Child sexual abuse is a topic nobody wants to talk about. Not only is it an uncomfortable subject, but like most crimes, we assume that ‘the system’ is taking care of it, and that it couldn’t possibly be happening to anyone we know. The problem is that the less we talk about it, the easier it is for abusers to offend.
So, is it possible to spot a predator? Gavin De Becker, author of ‘Protecting the gift’, believes that it is, and his techniques are not what you might think.
Have you ever seen a Cone Snail? They sit silently beneath the water in their beautiful, brightly coloured shells, so tempting to pick up and examine.
King Snakes, on the other hand, have a menacing appearance as they slither through the undergrowth, bearing a frightening resemblance to the highly venomous coral snake.
Yet while the King Snake is harmless enough to be kept as a pet, the Cone Snail fires a barbed spear capable of injecting you with a potent neurotoxin that can kill you in four minutes!
Does this mean that we can’t, or shouldn’t try to, judge whether or not a person is a potential predator? According to De Becker (2000), it is not only possible, but necessary to try to make such judgements, in order to protect both ourselves, and our loved ones.
So how do we do this if a wolf can masquerade as a sheep, and vice versa? De Becker offers seven ‘Survival Signals’ to help you pull back these disguises sooner.
The first sign is what he calls “Forced Teaming”. When someone is trying to ‘build rapport’ with you (a feel-good term for gaining your trust sooner than is natural), they will often try to make it seem that you share a connection that really isn’t there.
An example of this might be “we’ve missed the bus, what are we going to do now?” or “we’ve really done it this time, now we’re in trouble!” They create the illusion that you are ‘on the same side’, and ‘part of a team’, which implies that you wouldn’t want to let ‘your teammates’ down.
The second sign is ‘Charm and Niceness’. These things are intellectual decisions, and not indicative of character. Anyone can be charming or nice; those things do not equal ‘good’.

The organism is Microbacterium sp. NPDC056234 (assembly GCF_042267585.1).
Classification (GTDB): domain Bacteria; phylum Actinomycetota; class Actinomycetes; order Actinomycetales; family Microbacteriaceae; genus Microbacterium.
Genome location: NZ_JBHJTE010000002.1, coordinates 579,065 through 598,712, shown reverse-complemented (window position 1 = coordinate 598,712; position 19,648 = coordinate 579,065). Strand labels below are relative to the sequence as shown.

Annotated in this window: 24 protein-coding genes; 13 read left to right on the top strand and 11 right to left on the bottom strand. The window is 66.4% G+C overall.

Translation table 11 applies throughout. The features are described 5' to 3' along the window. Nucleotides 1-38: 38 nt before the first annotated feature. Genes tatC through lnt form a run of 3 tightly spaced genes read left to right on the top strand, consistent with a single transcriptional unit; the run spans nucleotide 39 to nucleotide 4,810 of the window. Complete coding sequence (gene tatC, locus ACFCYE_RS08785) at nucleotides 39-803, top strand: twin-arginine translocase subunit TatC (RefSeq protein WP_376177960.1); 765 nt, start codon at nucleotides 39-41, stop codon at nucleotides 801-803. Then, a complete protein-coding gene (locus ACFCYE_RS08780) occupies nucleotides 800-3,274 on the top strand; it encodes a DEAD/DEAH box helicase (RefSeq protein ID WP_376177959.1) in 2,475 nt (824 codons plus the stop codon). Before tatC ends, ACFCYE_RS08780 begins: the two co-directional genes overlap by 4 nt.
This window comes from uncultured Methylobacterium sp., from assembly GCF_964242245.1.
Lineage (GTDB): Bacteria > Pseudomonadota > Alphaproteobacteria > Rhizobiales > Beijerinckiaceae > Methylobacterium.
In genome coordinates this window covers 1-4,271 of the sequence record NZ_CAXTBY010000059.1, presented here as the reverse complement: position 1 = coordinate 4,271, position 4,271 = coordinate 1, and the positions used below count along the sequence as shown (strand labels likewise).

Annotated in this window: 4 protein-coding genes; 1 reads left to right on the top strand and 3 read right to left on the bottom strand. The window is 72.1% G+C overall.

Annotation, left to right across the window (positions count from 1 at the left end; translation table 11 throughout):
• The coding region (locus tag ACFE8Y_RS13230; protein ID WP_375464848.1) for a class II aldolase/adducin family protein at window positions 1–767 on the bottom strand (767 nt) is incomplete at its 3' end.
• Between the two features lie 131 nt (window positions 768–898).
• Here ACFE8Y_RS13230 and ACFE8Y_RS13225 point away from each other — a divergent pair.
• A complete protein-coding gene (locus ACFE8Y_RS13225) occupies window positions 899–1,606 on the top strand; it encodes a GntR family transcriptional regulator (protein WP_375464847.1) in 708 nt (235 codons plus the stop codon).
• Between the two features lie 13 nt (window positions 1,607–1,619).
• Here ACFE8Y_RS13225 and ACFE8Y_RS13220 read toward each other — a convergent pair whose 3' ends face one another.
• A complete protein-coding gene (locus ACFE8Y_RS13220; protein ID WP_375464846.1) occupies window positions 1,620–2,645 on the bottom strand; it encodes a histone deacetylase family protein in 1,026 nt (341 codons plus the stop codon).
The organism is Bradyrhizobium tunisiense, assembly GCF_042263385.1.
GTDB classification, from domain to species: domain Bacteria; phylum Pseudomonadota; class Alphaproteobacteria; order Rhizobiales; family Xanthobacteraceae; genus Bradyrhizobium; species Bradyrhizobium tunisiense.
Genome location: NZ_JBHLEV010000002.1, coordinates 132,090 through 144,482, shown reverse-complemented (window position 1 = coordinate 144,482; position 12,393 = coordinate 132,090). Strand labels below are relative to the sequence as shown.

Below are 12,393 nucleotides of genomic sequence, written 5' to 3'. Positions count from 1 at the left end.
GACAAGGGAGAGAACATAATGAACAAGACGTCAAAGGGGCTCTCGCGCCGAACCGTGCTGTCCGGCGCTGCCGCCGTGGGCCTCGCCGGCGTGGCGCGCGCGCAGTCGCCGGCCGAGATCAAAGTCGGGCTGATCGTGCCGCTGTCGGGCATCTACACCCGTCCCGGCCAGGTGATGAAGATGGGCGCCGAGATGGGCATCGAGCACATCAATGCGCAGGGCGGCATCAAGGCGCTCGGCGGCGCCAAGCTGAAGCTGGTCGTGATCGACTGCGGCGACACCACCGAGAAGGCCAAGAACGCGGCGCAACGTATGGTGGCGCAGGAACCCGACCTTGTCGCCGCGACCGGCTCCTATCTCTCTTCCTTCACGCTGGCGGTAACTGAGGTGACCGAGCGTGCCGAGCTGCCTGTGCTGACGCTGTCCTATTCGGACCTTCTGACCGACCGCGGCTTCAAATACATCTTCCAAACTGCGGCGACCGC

The more overt the ‘niceness’, the more likely that it is calculated to ‘charm’ or manipulate you.
The third sign is ‘Too Many Details’. Put simply, when an explanation involves a number of unnecessary details, it’s likely that someone is trying to convince you of something they really don’t believe themselves. It’s “My son is playing over there,” compared to “My son, he’s 5 too, he’s over there playing with a robot, he’s always fiddling with electronics.”
The fourth sign ‘Typecasting’. In an effort to provoke you into proving them wrong, a person might label you in an unflattering way, for example “you seem too prudish to do that,” or “you aren’t that adventurous.”
The fifth sign ’Loan Sharking’ can appear harmless, but in this context it is far more sinister. Someone offering unsolicited help will normally expect you to ‘naturally’ want to do something in return. “Here, let me help you carry that,” then “oh no, I’ve dropped my wallet somewhere, can you help me look for it?”
The sixth sign ‘Unsolicited Promise’. When someone offers you a promise when you appear to be in doubt, they are doing nothing more than trying to convince you, without adding any valid points. A promise is no guarantee. Children are particularly vulnerable to this one, because to a child, a promise is unbreakable!
Finally, the seventh sign is ‘Ignoring the Word No’. While this might seem obvious, it is often cloaked in hospitality, “I insist”, “you simply must”, “I won’t take no for an answer”.
Although it comes across as friendliness, this behaviour shows a lack of respect for your boundaries, and a desire on the part of the other person to control the situation.
Taken individually, these signs are seemingly harmless – much like the Cone Snail – but when viewed as pieces in a puzzle of predatory behaviour, you will find that you can often discover a person’s true intentions long before they drop that seductive veil of congeniality.
Speaking with your children over time about these signs will ensure they are armed enough to know when something is not quite right.
Some facts for you!
• 1 in every 6 boys, and 1 in every 3 girls is a victim of sexual assault before the age of 16
• 93% of abusers are known to the victim
• 80% of abusers are family or close friends
• Between 23% and 40% cases the abuser is another child (this does not include normal childhood curiosity)
• Some sexual abusers are female, but between 86% (male victims) and 94% (female victims) are male.
• Each male abuser of girls has an average of 52 victims
• Each male abuser of boys has a staggering average of 150 victims
• Only 3% of these crimes are ever detected (the researchers guarantee anonymity)
• Statistically, children living with a parent and their live-in partner are at far greater risk of abuse
• NSW data shows that approximately 15% of reported child sexual abuse cases lead to prosecution, of those only 40% result in a guilty verdict.
• The average custodial sentence for those convicted of child sexual abuse in Australia is 6 years • On average, convicted child sexual abusers serve just over half of their custodial sentence
Find out more information here.